The foreseeable vulnerability of regional water supplies in the Lower 48 to shortages from over stressed basins is made worse by anticipated water resource impacts from climate change. Essentially, regional water scarcity will differ depending on state and local supply and demand portfolios and variability of climate. Since U.S. water supply vulnerabilities are regionally uneven, the strategic water use efficiency response needs to be regional as well. Regionally mandatory water use efficiency should replace the outdated paradigm of voluntary measures currently employed piecemeal and unevenly within state borders, which ignore regional watershed hydrology. Mandating the efficient use of regional water might require a National commitment that includes reforming the Water Resource Planning Act. Estimates of the potential water savings achievable from mandatory efficiency policies are provided. The adaptation needed to realize these savings would have to be both reasonable and equitable, requiring the roles of the federal government, state and local governments, and water purveyors are clearly defined. Defining these roles is considered the first best step – part of a more comprehensive national (not federal) water policy - towards empowering the efficiency of all water uses. Roles are recommended: Supported by national standards, funding mechanisms and updated priorities at the federal government level; Organized, mandated and supported by statutory requirement and programmatic implementation at the state government level; Supported at the local government level by code and ordinance; and, Implemented at the water purveyor level.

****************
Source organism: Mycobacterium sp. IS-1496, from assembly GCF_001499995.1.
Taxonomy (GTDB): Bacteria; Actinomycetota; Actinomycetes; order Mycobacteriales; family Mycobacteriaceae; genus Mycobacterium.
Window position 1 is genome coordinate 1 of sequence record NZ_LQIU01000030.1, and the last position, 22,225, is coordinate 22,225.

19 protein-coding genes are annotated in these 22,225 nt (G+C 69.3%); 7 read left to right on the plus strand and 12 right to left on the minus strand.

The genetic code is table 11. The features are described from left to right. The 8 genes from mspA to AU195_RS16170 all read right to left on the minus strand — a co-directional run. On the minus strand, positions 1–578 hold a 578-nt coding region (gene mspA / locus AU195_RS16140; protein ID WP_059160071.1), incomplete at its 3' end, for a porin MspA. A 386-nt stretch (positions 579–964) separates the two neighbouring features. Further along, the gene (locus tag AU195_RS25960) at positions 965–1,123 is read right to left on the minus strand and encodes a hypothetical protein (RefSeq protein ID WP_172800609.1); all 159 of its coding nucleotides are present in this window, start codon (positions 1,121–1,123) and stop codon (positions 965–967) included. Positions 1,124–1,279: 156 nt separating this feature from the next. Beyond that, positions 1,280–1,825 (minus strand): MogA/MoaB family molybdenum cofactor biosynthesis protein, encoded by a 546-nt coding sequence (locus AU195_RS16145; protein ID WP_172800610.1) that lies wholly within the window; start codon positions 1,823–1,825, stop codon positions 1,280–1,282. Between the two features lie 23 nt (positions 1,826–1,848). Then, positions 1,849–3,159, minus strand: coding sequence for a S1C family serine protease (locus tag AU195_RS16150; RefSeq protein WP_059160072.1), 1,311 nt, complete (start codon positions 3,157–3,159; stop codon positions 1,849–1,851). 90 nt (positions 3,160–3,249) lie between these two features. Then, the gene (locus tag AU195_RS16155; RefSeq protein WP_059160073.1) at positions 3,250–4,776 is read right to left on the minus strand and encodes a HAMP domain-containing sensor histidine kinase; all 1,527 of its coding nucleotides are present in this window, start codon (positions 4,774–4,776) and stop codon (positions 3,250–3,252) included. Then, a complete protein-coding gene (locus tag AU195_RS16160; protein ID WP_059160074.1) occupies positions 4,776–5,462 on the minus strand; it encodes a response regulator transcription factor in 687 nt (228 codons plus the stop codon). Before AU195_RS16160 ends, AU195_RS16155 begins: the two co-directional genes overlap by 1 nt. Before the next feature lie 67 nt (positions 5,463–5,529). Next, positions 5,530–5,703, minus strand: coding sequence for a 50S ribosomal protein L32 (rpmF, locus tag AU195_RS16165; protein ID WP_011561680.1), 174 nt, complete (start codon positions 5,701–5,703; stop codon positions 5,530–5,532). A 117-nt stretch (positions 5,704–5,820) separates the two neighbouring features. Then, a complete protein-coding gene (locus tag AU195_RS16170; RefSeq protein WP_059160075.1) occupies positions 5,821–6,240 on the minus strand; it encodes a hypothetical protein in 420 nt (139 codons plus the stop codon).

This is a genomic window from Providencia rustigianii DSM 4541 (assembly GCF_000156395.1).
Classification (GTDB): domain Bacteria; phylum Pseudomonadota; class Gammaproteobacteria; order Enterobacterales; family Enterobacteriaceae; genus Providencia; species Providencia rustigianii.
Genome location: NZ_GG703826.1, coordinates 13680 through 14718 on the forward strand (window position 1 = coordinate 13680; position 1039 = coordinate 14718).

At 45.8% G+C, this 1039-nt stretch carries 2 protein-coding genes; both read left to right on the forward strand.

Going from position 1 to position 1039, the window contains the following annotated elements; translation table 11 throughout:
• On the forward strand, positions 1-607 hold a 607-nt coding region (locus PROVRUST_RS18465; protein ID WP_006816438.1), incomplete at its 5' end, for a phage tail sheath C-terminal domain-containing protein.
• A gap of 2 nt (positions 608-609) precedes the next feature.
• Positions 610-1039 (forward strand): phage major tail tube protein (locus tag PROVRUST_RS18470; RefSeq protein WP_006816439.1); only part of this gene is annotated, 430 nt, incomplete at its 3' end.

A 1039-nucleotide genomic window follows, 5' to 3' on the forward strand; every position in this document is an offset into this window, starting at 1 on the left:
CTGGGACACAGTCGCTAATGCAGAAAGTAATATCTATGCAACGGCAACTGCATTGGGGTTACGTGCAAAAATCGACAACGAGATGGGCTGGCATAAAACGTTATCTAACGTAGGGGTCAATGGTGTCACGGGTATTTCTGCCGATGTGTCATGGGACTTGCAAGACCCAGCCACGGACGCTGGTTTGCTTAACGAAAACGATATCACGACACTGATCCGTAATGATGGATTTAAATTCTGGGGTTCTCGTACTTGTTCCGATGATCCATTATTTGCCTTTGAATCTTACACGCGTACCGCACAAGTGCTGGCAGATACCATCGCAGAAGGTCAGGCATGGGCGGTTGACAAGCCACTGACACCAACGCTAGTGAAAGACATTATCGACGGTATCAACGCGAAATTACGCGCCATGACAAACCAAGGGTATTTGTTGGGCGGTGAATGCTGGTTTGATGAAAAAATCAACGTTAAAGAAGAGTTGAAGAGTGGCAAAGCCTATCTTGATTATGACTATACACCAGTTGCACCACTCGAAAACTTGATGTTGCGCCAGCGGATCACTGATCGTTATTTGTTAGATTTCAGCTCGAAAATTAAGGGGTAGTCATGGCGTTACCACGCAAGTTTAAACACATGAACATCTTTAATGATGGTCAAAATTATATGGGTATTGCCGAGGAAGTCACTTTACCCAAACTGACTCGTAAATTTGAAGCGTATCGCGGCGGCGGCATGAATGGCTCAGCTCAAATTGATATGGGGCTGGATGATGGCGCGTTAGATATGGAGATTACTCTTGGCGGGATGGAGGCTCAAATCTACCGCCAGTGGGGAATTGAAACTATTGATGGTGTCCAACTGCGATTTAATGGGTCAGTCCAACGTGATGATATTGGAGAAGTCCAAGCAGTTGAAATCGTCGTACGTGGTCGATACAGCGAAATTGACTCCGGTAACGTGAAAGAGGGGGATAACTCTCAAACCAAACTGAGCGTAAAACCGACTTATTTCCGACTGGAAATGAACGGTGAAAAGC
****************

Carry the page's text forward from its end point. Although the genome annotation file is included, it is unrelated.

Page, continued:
Funk, Andrew. "Regional Scarcity." Water Efficiency (2010): 47-51. https://digitalrepository.unm.edu/wr_sp/197